TAG ARCHIVES FOR data sharing

8
Jul2015

By Samia Rizk, MD, professor of clinical pathology at Cairo University

Open data refers to “data that can be freely used, shared, and built-on by anyone, anywhere.” Data which is considered “open” is further required to be legally acceptable, technically readable, and available to others. The many potential benefits attributed to data sharing are combined with its many challenges: assuring privacy and security, the autonomy of participants as it relates to their ability to give valid consent, population and cultural issues, measures for appropriate governance, commercialization, and sustainability of databases.

With no binding requirement, it is a scientist’s decision whether or [...] Read more

25
Feb2015

by Anita Pascoe, MS, CIP, project coordinator at Intermountain Healthcare

Time has flown by since December’s 2014 AER Conference. The holidays came and went, and, believe it or not, spring has announced its extremely premature arrival here in Salt Lake City. Two months post-conference, I am, however, still contemplating several of the key themes discussed during the four days in Baltimore. Topping my list of memorable conference moments is John Wilbanks’ keynote address, which hit home for me on a personal as well as a professional level.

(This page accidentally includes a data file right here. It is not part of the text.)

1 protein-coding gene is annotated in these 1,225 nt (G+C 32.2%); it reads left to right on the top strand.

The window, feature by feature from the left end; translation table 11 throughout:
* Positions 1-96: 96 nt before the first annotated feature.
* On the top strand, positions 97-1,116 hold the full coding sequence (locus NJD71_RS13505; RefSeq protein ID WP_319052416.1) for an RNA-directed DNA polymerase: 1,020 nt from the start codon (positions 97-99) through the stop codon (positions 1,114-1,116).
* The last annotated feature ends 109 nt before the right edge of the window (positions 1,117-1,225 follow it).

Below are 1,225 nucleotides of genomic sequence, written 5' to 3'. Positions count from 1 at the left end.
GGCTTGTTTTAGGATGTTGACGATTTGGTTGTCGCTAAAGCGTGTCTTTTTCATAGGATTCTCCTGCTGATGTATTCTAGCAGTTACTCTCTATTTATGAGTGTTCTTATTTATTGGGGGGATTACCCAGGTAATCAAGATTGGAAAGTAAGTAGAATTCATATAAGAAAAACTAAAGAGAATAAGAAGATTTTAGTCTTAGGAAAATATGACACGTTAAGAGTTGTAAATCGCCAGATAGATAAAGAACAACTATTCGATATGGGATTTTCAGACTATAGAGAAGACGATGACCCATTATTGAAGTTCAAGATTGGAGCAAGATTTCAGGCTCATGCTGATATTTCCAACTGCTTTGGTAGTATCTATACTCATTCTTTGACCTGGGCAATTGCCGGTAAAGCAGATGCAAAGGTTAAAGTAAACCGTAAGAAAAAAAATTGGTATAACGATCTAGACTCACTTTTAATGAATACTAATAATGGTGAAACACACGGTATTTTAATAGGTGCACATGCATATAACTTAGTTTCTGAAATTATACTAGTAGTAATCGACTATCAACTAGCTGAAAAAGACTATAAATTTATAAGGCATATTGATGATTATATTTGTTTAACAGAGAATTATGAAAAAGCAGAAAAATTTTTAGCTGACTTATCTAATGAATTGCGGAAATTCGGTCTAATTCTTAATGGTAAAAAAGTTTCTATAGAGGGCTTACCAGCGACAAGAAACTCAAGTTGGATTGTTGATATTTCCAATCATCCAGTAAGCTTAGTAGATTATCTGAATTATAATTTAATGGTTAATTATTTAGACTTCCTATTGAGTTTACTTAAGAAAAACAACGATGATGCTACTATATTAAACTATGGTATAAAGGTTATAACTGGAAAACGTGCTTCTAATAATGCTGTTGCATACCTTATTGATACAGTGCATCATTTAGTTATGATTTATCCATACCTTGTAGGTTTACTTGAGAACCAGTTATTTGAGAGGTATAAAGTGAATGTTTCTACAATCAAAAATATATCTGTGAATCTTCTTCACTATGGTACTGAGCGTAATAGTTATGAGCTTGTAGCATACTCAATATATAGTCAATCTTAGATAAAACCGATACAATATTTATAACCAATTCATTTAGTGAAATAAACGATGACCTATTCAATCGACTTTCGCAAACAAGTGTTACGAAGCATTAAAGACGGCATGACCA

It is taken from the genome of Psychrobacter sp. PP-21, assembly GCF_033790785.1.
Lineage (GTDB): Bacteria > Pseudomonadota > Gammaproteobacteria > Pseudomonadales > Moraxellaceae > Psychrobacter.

Wilbanks noted that the nature of our global research enterprise has forever been altered because of the [...] Read more

30
Jan2015

It has been a busy few weeks in the research oversight field with the release of a much anticipated Institute of Medicine report on data sharing and a new bill that seeks to overhaul drug and device development. Explore these and other stories below. HHS, Research Community Debate Informed Consent Policy: This piece from Kaiser Health News explores some of the various viewpoints surrounding the changes proposed by the Office for Human Research Protections in their “Draft Guidance on Disclosing Reasonably Foreseeable Risks in Research Evaluating Standards of Care." Read more

16
Jan2015

From new approaches to genetic research to changing conceptions of privacy, this week’s Research Ethics Roundup explores how advances in technology are changing the course of research.

Most Americans Would Share Health Data for Research: A recent NPR-Truven Health Analytics Health Poll saw a decline in the percentage of Americans willing to share their health information anonymously for research purposes. Fifty-three percent of respondents indicated that they were comfortable sharing anonymized health information, a 15 percent decline [...] Read more

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